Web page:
[swift-evolution] Rewrite imported C function signatures

Carlos Rodríguez Domínguez carlos at everywaretech.es
Sun Mar 27 03:31:55 CDT 2016

That’s a really good syntax. Maybe the new @preferred could complete the current @available, by also providing fix-it support. Note that it should be enforced to have “compatible” parameters and return types between the old-style func and the preferred one, as opposed to the current @available, which does not have this enforcement (thus not providing fix-it support). 

> El 26 mar 2016, a las 22:00, Brent Royal-Gordon <brent at architechies.com> escribió:
>>> What's wrong with just overloading it like this without hiding the original? That way you can start by directly porting (perhaps even mechanically converting) the code and later refine it to use the nicer Swift-style overload.
>> Well, the difference is that the compiler could produce a warning or error with fixit to indicate the developer that an alternative signature to the originally C imported one is available. This way, code ports should gain much readability, while not requiring much effort from the developer to make use of the newer signature.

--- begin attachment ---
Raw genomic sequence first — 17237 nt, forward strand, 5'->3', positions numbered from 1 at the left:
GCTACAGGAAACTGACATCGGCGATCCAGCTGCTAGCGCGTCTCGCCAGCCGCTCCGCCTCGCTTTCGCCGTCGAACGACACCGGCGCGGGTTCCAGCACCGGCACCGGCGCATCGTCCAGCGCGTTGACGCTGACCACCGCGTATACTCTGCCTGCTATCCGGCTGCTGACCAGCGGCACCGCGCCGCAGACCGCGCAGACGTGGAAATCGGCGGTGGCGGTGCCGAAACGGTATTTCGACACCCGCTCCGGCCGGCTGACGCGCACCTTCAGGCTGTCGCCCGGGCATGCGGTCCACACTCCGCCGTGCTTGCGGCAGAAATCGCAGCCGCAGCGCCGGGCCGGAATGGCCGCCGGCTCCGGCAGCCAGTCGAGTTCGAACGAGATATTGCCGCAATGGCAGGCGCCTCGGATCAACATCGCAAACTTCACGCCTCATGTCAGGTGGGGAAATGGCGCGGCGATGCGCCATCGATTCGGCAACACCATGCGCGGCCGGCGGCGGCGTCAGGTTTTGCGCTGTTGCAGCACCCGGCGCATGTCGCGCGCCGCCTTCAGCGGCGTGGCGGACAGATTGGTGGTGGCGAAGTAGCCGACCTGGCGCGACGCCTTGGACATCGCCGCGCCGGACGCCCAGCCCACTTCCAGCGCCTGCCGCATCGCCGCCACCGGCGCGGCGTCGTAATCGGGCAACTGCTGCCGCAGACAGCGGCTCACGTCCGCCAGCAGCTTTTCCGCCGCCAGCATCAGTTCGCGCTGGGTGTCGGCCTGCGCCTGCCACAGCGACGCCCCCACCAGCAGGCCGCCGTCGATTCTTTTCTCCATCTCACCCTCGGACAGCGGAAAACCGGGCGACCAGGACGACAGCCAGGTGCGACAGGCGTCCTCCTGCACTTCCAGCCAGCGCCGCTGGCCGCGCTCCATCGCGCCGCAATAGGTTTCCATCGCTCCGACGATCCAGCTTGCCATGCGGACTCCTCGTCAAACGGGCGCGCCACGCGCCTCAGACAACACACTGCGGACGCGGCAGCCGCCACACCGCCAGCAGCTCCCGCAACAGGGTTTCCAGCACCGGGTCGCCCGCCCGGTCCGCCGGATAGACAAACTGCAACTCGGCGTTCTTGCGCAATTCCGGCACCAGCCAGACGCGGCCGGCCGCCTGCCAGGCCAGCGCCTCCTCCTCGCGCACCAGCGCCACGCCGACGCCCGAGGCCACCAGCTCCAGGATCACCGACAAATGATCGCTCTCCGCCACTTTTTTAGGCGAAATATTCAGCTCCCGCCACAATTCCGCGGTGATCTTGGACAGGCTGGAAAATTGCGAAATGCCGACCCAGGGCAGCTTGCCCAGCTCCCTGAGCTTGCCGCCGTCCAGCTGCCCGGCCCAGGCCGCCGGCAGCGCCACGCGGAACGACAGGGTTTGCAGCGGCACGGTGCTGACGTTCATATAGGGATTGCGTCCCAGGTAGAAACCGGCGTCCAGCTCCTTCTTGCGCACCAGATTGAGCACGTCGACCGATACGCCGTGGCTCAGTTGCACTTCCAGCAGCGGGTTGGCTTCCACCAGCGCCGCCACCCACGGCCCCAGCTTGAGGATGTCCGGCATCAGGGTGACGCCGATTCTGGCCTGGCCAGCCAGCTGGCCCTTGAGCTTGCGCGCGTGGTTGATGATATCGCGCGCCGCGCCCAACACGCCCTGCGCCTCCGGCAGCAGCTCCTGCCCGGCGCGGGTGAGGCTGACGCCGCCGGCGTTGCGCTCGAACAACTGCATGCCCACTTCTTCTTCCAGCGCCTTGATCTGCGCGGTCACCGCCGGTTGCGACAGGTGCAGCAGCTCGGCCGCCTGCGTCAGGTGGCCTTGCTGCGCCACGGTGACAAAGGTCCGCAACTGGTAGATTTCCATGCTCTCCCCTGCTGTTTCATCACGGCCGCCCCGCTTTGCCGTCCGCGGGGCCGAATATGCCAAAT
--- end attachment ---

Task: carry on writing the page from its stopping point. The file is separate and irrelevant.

> If that's all you want, maybe we can have an attribute which says "prefer this version over that one":
> 	@preferred(since: 3.0, over: socket(_: Int32, _: Int32, _: Int32) -> Int32)
> 	func socket(domain:SocketDomain, type:SocketType, protocol:SocketProtocol) -> socket_t? {
> 		let result = socket(domain.rawValue, type.rawValue, protocol.rawValue)
> 		if result == -1 {
> 			return nil
> 		}
> 		else{
> 			return result
> 		}
> 	}
> This would effectively apply an `@available(deprecated: 3.0, renamed: socket(domain: SocketDomain, type: SocketType, protocol: SocketProtocol) -> socket_t?)` to the other API.
> (Or, for that matter, you could simply use an API note to apply that deprecation to the other API, which would not require any new features.)
> -- 
> Brent Royal-Gordon
> Architechies

More information about the swift-evolution mailing list